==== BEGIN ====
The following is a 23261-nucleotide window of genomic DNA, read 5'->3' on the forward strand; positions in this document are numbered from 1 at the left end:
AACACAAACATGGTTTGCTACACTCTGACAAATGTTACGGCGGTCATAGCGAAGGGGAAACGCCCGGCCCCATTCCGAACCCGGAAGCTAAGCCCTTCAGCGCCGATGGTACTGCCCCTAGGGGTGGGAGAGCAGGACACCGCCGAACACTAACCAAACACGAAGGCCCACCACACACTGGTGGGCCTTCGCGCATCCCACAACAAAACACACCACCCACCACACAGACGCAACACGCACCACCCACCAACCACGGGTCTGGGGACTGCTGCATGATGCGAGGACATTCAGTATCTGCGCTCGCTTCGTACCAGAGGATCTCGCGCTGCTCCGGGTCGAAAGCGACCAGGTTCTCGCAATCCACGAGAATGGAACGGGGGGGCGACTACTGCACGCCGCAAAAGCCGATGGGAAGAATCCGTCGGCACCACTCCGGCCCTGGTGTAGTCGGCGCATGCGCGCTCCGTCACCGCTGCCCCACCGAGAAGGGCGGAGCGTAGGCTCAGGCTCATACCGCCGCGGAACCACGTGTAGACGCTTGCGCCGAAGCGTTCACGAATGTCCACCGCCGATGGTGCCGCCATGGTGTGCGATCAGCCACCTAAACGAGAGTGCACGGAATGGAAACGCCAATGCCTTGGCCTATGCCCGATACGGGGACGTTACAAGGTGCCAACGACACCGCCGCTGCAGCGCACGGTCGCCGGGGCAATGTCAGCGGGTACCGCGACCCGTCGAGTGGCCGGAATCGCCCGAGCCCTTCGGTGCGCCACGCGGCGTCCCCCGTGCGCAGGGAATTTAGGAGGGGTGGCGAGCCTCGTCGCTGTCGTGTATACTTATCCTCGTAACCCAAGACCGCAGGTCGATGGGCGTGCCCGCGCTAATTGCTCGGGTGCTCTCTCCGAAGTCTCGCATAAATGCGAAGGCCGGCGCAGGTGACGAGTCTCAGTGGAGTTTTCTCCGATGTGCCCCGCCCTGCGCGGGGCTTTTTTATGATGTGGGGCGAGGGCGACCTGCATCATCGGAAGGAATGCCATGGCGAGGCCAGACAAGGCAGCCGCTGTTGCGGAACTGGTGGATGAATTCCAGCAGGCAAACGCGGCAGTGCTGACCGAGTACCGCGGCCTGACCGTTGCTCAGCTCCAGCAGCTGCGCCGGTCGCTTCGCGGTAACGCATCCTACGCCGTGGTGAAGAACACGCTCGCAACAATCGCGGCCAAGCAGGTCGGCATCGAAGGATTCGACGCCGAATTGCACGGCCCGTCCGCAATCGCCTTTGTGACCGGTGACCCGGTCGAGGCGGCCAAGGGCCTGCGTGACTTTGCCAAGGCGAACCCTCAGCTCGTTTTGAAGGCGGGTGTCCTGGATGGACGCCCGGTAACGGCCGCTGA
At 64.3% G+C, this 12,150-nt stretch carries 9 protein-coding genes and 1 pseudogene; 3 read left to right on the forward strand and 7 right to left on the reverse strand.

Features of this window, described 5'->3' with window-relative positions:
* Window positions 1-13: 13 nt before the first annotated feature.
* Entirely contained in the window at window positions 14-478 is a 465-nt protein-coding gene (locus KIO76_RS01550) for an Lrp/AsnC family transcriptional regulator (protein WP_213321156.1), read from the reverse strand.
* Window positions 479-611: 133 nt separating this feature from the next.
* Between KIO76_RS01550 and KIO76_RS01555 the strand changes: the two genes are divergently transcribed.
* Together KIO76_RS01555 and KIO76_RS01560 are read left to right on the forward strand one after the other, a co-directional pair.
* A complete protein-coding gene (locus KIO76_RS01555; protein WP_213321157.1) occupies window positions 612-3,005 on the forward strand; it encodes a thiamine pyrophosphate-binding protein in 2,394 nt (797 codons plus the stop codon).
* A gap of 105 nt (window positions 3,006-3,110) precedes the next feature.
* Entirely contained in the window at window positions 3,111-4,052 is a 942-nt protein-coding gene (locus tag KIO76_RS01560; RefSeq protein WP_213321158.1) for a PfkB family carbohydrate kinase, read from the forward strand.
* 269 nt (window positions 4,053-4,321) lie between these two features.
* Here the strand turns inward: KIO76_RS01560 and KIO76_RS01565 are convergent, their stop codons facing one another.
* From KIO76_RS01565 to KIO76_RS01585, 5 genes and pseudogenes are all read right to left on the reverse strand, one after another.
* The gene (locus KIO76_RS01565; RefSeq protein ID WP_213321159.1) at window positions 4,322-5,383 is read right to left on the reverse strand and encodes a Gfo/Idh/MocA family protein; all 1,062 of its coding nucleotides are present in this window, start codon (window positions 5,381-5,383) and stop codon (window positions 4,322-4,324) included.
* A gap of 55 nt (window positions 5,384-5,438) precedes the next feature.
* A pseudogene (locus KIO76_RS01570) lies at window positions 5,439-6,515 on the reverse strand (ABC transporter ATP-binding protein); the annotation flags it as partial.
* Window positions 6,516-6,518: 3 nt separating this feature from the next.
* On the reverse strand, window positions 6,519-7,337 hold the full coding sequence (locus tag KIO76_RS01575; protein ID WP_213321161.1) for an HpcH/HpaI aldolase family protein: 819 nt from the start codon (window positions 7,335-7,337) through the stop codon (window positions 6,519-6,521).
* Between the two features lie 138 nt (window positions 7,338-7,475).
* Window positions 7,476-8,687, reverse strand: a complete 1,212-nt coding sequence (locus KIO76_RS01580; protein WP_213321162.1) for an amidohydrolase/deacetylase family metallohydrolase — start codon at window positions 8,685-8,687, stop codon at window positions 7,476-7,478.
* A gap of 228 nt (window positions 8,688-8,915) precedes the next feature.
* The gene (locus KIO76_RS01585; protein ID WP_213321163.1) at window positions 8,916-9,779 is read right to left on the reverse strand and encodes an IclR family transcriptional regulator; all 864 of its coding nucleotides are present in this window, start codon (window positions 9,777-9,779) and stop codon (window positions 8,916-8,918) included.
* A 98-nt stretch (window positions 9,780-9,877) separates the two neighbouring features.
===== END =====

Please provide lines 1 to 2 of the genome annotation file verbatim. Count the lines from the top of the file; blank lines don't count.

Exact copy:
The following is a 23261-nucleotide window of genomic DNA, read 5'->3' on the forward strand; positions in this document are numbered from 1 at the left end:
AACACAAACATGGTTTGCTACACTCTGACAAATGTTACGGCGGTCATAGCGAAGGGGAAACGCCCGGCCCCATTCCGAACCCGGAAGCTAAGCCCTTCAGCGCCGATGGTACTGCCCCTAGGGGTGGGAGAGCAGGACACCGCCGAACACTAACCAAACACGAAGGCCCACCACACACTGGTGGGCCTTCGCGCATCCCACAACAAAACACACCACCCACCACACAGACGCAACACGCACCACCCACCAACCACGGGTCTGGGGACTGCTGCATGATGCGAGGACATTCAGTATCTGCGCTCGCTTCGTACCAGAGGATCTCGCGCTGCTCCGGGTCGAAAGCGACCAGGTTCTCGCAATCCACGAGAATGGAACGGGGGGGCGACTACTGCACGCCGCAAAAGCCGATGGGAAGAATCCGTCGGCACCACTCCGGCCCTGGTGTAGTCGGCGCATGCGCGCTCCGTCACCGCTGCCCCACCGAGAAGGGCGGAGCGTAGGCTCAGGCTCATACCGCCGCGGAACCACGTGTAGACGCTTGCGCCGAAGCGTTCACGAATGTCCACCGCCGATGGTGCCGCCATGGTGTGCGATCAGCCACCTAAACGAGAGTGCACGGAATGGAAACGCCAATGCCTTGGCCTATGCCCGATACGGGGACGTTACAAGGTGCCAACGACACCGCCGCTGCAGCGCACGGTCGCCGGGGCAATGTCAGCGGGTACCGCGACCCGTCGAGTGGCCGGAATCGCCCGAGCCCTTCGGTGCGCCACGCGGCGTCCCCCGTGCGCAGGGAATTTAGGAGGGGTGGCGAGCCTCGTCGCTGTCGTGTATACTTATCCTCGTAACCCAAGACCGCAGGTCGATGGGCGTGCCCGCGCTAATTGCTCGGGTGCTCTCTCCGAAGTCTCGCATAAATGCGAAGGCCGGCGCAGGTGACGAGTCTCAGTGGAGTTTTCTCCGATGTGCCCCGCCCTGCGCGGGGCTTTTTTATGATGTGGGGCGAGGGCGACCTGCATCATCGGAAGGAATGCCATGGCGAGGCCAGACAAGGCAGCCGCTGTTGCGGAACTGGTGGATGAATTCCAGCAGGCAAACGCGGCAGTGCTGACCGAGTACCGCGGCCTGACCGTTGCTCAGCTCCAGCAGCTGCGCCGGTCGCTTCGCGGTAACGCATCCTACGCCGTGGTGAAGAACACGCTCGCAACAATCGCGGCCAAGCAGGTCGGCATCGAAGGATTCGACGCCGAATTGCACGGCCCGTCCGCAATCGCCTTTGTGACCGGTGACCCGGTCGAGGCGGCCAAGGGCCTGCGTGACTTTGCCAAGGCGAACCCTCAGCTCGTTTTGAAGGCGGGTGTCCTGGATGGACGCCCGGTAACGGCCGCTGA